Finally, t-Tau levels and t-Tau/A Aß1-42 ratios are considered useful for differential diagnosis between AD and non-AD dementias, especially FTD, although their accuracy is highly variable across studies. t-Tau concentrations are significantly higher in FTD than in controls, but significantly lower than in AD. p-Tau concentrations show good capacity to differentiate AD cases from FTD.43 Unfortunately, the lack of data on the association between cognitive performance and CSF biomarkers in FTD hampers comparison with our data.
The main limitations of this study are its cross-sectional design, which is not the best suited to verify changes in biomarker levels across the natural history of disease, and the gact that the MCI group was not subdivided into amnestic (AD-MCI) and nonamnestic subjects, as these two populations are prone to developing dementia of different etiologies. Regarding the use of the MMSE (a screening test) as the cognitive outcome measure, it was our purpose to verify the association of CSF biomarkers with global cognition rather than with specific domains, in a study design with both an ecological and practical focus. We understand that further studies using more refined global cognitive measures, larger samples (especially for non-AD dementias), and, most of all, a longitudinal design are necessary to establish the mechanisms that ultimately lead to clinically significant neuronal injury, which is pivotal in developing disease-modification therapies. However, to the best of our knowledge, this is the first study to address such correlations in the Brazilian population.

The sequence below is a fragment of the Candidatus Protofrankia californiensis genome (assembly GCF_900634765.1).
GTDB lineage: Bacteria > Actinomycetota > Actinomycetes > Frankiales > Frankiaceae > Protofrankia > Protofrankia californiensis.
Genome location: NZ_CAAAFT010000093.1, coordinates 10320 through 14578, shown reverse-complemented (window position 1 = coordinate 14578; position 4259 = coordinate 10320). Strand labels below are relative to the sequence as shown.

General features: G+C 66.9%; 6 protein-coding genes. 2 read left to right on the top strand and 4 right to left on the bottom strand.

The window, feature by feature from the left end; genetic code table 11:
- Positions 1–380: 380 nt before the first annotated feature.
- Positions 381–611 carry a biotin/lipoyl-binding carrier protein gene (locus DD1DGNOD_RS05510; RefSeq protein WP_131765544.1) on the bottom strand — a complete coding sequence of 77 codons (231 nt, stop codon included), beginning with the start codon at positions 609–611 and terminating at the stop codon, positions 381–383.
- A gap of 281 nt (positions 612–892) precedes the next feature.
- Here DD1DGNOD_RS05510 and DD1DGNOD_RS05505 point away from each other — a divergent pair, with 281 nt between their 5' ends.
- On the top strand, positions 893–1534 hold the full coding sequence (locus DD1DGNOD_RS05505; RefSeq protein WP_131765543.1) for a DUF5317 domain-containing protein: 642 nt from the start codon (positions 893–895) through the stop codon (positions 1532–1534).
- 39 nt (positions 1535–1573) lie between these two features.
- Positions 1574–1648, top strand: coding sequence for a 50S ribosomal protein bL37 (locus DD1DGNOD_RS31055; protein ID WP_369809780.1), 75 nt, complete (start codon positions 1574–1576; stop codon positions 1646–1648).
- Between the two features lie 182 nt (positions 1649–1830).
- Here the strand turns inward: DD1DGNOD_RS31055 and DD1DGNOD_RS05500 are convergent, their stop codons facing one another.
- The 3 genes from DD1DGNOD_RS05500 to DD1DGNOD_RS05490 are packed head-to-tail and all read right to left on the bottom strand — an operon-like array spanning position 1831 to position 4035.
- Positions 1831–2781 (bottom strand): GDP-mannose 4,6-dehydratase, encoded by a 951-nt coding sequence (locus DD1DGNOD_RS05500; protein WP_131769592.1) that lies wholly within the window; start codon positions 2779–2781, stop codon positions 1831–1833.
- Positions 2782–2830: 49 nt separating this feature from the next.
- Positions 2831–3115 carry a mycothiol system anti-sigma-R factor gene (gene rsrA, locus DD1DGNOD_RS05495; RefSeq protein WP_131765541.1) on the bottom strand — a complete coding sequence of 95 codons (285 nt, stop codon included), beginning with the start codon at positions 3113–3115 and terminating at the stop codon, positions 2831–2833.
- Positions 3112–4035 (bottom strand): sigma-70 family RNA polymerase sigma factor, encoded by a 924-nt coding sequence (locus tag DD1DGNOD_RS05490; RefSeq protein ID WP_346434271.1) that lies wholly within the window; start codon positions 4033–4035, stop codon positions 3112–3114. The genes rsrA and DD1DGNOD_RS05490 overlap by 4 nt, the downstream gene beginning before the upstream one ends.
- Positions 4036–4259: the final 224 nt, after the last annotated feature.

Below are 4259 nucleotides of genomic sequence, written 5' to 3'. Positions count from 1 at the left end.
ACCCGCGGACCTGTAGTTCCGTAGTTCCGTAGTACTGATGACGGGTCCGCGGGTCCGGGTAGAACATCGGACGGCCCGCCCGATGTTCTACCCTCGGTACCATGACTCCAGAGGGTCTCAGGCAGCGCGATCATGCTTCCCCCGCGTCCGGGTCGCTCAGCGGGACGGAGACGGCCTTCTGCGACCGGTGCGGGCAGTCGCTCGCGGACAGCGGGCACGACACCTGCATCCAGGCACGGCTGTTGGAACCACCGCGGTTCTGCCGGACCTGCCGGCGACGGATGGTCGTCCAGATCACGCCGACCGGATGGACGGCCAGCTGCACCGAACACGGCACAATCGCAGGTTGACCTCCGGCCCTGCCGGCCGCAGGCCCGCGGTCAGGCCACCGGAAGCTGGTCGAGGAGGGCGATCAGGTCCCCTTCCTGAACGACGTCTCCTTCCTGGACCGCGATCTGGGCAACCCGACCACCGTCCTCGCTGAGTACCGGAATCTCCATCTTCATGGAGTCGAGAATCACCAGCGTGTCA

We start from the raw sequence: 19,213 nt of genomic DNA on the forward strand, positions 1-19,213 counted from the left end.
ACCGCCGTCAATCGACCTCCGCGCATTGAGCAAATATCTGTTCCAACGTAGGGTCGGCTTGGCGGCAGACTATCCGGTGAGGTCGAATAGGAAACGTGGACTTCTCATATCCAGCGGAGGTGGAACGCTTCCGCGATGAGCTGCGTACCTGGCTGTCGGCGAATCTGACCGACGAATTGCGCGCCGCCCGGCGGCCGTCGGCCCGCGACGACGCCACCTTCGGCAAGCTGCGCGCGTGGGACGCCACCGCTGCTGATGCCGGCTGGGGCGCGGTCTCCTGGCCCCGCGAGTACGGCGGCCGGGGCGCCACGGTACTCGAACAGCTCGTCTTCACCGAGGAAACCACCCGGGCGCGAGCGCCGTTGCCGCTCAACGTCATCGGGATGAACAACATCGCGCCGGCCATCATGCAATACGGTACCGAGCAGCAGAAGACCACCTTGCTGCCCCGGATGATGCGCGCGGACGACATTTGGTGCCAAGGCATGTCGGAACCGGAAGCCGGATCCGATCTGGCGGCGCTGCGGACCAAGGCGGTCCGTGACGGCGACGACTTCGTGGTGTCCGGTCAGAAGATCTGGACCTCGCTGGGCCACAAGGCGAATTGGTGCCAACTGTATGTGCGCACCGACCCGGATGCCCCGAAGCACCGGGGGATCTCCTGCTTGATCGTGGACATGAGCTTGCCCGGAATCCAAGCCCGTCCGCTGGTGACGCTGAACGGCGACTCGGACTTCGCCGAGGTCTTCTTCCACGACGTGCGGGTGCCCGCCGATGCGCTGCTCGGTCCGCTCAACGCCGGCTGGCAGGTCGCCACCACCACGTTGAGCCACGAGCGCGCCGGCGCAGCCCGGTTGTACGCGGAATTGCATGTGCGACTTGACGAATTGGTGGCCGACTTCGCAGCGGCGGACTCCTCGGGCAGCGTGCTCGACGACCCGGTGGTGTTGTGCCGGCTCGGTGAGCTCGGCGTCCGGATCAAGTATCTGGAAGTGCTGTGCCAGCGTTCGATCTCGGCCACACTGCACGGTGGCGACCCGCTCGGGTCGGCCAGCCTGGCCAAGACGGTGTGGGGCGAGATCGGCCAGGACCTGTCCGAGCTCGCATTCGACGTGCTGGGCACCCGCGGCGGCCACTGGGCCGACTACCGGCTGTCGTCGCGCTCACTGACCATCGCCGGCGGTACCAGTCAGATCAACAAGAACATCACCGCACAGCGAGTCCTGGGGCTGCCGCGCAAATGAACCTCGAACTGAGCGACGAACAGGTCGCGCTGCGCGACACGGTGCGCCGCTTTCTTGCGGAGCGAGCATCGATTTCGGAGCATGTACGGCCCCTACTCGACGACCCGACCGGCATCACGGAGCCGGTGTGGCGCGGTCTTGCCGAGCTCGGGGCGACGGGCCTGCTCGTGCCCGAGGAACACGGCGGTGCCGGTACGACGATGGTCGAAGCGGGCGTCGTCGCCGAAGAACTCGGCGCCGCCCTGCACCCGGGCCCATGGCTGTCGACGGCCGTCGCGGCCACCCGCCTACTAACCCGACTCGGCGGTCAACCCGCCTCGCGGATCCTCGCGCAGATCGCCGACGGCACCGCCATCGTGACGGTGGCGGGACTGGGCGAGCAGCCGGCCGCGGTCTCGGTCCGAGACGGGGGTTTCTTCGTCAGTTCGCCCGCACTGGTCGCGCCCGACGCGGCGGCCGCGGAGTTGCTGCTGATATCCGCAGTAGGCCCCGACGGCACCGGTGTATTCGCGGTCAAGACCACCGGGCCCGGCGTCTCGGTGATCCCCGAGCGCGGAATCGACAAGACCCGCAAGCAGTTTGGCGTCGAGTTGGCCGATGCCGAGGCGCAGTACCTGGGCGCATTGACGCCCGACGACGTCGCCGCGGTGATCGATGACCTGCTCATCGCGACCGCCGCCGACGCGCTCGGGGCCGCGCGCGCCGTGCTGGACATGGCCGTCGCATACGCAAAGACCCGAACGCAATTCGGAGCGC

Study funded by Associação Beneficente Alzira Denis Hertzog da Silva (ABADHS), Instituto Nacional de Biomarcadores em Neuropsiquiatria (INBION), Fundação de Amparo à Pesquisa do Estado de São Paulo (FAPESP; Projects 09/52825-8, 2014/14211-6, 2016/01302-9), and Conselho Nacional de Desenvolvimento Científico e Tecnológico (CNPq; Projects 442795/2014-9 and 466625/2014-6).
The authors report no conflicts of interest.